A consistent powerful golf swing is only achievable if it has a solid base to control the body’s movement. This article will identify how the body should be set-up during the golf swing and why it is crucial to hitting better golf shots. A golf club, when swung with minimum tension in the hands, can generate a tremendous amount of speed. The set-up provides a platform to allow a free-flowing, efficient golf swing. Once this set- up is achieved all elements of the body such as legs, feet and hips will provide a stable and balanced base.
We need our feet to be slightly turned outwards – this allows us to pivot while generating a strong and powerful relationship with the ground. If the feet are both pointing forwards or towards the ball at set-up they will have nowhere to go as we take the club back, causing an immediate loss of posture. This can result in a sliding movement or the tilting of the torso which will alter many aspects of the normal swing dynamics. The next factor to consider is the width of the stance.
If we have our feet too close together (narrow stance) this will provide us with a large amount of mobility allowing you to rotate. However, there will be a lack of stability causing you to lose balance. The alternative is the feet too far apart (wide stance). We will have a great deal of stability but a lack of mobility, so it is important to find that balance between the two. For longer clubs such as a driver you will want a wider stance than for shorter irons and wedges, as you require more stability during the explosive movement of the swing. A key tip when increasing the width is to ensure that we maintain the same centre of gravity.
The leg position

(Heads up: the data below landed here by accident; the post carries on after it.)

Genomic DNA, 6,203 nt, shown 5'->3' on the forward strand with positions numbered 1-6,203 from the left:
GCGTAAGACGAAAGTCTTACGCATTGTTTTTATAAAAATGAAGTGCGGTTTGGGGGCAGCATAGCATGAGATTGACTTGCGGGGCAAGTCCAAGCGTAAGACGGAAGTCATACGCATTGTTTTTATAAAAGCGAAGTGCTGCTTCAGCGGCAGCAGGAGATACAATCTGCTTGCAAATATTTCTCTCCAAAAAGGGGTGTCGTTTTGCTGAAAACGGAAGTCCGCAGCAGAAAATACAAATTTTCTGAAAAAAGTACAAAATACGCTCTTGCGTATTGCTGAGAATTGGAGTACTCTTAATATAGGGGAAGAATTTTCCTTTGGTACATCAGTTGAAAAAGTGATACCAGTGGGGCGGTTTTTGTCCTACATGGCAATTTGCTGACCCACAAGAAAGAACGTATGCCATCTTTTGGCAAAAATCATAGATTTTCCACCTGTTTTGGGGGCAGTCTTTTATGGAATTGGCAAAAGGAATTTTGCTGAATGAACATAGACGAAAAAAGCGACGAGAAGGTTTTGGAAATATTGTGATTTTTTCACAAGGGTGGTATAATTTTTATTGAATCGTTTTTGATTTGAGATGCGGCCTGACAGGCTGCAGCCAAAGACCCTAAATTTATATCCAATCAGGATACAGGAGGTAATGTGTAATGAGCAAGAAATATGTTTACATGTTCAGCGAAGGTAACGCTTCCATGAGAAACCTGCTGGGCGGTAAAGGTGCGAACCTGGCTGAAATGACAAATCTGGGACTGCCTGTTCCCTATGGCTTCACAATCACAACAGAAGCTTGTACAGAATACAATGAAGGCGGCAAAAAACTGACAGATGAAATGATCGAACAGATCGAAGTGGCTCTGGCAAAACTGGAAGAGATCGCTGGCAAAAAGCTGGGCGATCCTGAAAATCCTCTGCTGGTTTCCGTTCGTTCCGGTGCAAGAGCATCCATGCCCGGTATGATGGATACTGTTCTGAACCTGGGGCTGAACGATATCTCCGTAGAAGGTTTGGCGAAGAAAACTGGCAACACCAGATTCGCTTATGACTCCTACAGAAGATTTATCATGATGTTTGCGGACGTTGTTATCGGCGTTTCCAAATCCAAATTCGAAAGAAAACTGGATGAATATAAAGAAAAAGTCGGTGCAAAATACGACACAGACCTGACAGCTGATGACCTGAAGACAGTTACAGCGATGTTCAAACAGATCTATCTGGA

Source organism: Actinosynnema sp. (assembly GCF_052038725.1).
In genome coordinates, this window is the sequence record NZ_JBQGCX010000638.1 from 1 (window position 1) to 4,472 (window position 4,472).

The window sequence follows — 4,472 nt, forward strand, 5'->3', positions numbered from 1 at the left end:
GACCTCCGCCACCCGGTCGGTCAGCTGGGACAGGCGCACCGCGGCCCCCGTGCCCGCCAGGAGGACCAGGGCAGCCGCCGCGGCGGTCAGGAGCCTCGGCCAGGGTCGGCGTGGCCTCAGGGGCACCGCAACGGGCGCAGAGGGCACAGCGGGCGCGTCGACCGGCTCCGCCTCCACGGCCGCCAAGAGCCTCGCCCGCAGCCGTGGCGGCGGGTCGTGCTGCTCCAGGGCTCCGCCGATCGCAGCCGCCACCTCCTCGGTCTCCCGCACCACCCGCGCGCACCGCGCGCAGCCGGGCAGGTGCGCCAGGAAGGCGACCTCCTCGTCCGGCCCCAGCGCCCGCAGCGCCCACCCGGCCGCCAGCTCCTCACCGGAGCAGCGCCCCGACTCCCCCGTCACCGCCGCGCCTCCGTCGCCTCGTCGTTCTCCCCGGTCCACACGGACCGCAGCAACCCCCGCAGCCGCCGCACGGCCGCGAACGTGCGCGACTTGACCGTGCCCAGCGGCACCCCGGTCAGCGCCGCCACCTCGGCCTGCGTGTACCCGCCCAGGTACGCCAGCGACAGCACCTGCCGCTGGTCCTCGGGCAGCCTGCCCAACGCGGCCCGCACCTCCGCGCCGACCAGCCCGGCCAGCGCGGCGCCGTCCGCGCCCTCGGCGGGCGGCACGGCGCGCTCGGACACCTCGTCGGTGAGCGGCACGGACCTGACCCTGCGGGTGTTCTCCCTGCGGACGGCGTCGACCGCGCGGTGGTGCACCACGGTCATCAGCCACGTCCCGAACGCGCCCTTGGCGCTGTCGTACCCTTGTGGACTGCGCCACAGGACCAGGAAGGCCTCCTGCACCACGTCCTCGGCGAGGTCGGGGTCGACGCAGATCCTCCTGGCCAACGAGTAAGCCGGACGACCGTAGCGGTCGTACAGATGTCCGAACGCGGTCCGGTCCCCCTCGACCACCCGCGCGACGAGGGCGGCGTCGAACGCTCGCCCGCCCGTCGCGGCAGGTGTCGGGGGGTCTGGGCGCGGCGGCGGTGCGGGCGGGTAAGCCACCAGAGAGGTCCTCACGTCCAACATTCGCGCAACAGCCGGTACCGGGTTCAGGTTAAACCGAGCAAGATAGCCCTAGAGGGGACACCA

You should allow your knees to follow the angle generated by your feet to perform a squatting movement and should feel as if there is tension on the inside of your legs. We need to make sure that the position we are now in is an athletic position and feel as if we have a comfortable solid stance.
The key to generating the correct spine angle is to tilt forward from the hips while keeping the spine straight with a slight curve at the top of our neck. It is noticeable with a large number of amateurs that they will have a curved spine with their head pointing towards the ground (the old keep your head down tip!). This causes a lack of rotation on the backswing and will cause a loss of posture during the swing. A good thing to relate to is a weightlifter during a deadlift; you will notice that they have a straight spine angle.
The reason for this is to prevent injury and allow the body to use the larger muscles to lift the weight. This can be related to the golf swing as we always say that power is generated from the ground up so if we have one element of the posture out of place we are instantly loosing energy and power during the swing.
The way that we set up to a driver will be different to the way in which we set up to a wedge in terms of the angle of our shoulder. As we need an upwards-sweeping motion when hitting the driver it is important to have your leading shoulder higher than your trail shoulder. You can relay this to an airplane taking off; in order to take off from the ground the nose of the plane needs lo lift.
We take the arm position last and once we are in our correct posture the arms should hang down at a 90degree angle to the ground. It is important not to point the arms to the ball, as this will alter many key factors in the backswing such as our wrist hinge. It is important to keep the arms connected to the body so feel as if you are squeezing the chest with the upper arms at set up.